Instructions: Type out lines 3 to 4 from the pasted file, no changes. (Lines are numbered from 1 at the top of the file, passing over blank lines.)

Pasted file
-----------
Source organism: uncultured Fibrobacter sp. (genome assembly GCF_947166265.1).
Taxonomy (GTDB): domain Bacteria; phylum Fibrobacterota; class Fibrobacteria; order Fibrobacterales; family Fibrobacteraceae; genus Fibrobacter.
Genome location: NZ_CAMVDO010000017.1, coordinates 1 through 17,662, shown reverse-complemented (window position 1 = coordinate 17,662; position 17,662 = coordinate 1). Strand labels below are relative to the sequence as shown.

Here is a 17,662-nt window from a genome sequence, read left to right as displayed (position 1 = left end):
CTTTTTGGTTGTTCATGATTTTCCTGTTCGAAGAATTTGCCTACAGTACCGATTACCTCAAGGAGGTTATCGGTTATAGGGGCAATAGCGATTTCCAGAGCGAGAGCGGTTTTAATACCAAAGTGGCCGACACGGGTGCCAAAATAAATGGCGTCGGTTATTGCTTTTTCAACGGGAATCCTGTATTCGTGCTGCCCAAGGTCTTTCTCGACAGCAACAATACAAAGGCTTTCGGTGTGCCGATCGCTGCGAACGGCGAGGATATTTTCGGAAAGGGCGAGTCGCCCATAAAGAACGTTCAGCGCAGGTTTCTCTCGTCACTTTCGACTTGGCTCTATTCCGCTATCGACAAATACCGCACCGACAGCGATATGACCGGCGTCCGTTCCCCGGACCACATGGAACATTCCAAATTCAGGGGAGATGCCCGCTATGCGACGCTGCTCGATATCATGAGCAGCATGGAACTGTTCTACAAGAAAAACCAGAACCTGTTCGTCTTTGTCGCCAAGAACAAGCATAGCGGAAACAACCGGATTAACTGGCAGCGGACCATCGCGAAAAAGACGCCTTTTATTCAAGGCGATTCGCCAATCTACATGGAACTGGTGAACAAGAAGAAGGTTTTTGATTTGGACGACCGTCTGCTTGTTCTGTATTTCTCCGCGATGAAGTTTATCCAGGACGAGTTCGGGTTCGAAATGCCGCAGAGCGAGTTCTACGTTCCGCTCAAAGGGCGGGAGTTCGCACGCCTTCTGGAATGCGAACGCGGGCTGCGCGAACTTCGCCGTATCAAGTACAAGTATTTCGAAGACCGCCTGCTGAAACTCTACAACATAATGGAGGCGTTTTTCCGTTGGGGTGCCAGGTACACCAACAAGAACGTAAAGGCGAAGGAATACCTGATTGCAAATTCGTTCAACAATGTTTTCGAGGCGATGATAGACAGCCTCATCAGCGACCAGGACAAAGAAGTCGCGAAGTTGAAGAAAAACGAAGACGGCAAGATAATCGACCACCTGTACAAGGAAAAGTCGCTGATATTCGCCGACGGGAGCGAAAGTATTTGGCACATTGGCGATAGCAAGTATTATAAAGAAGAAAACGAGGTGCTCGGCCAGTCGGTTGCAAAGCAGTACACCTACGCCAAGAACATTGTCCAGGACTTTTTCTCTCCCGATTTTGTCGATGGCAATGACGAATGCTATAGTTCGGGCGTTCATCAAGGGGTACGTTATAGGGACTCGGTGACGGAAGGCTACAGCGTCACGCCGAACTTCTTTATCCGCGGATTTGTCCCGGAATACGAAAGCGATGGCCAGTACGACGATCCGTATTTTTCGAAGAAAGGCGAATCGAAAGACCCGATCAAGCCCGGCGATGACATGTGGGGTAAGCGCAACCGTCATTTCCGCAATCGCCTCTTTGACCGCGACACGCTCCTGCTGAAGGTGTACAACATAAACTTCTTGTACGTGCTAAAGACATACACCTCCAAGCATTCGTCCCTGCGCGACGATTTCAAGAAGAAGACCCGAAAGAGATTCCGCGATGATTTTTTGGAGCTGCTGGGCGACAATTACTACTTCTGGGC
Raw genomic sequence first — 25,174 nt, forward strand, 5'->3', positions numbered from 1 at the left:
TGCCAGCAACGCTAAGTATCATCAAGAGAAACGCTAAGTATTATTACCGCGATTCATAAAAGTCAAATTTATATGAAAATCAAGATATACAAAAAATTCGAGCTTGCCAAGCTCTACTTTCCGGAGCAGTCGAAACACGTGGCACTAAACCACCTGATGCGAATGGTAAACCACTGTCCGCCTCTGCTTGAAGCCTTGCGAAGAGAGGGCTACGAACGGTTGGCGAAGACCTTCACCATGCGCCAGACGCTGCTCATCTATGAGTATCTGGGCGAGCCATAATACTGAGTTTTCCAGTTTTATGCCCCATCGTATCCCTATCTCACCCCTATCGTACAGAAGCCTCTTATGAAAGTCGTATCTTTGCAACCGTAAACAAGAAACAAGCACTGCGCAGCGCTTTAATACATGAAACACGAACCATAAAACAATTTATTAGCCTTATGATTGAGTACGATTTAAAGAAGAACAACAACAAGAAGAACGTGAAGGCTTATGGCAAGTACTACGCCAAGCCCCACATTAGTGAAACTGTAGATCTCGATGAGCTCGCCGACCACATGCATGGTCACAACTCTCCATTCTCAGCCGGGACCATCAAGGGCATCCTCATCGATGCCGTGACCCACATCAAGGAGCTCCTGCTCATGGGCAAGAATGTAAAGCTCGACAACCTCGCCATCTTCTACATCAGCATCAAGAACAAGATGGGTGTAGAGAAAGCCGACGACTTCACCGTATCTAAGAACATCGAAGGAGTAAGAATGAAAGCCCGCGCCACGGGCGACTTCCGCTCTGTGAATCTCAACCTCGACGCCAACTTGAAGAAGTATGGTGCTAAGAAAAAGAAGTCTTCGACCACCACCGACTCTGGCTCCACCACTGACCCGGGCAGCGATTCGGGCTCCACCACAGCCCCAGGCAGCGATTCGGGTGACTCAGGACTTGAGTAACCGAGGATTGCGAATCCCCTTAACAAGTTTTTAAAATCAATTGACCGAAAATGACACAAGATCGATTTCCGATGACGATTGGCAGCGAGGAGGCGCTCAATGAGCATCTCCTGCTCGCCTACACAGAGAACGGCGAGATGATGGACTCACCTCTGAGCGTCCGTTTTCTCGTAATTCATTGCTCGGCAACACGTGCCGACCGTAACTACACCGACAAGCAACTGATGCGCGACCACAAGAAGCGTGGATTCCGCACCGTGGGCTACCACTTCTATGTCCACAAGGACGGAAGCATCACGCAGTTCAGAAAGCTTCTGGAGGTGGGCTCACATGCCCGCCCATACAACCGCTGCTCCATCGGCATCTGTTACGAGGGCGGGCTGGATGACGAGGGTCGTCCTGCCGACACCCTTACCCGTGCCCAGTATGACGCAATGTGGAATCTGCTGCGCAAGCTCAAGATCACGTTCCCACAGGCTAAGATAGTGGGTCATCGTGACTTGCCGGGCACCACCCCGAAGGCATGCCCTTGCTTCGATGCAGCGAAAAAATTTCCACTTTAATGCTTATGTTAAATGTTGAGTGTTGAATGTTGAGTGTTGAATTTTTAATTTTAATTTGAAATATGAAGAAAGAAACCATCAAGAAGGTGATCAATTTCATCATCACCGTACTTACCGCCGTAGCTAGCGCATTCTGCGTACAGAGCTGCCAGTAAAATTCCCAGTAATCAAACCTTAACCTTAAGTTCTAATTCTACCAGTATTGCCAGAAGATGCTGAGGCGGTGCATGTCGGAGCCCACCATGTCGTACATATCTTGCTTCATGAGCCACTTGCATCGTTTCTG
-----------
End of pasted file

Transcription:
Genome location: NZ_CAMVDO010000017.1, coordinates 1 through 17,662, shown reverse-complemented (window position 1 = coordinate 17,662; position 17,662 = coordinate 1). Strand labels below are relative to the sequence as shown.

Here is a 17,662-nt window from a genome sequence, read left to right as displayed (position 1 = left end):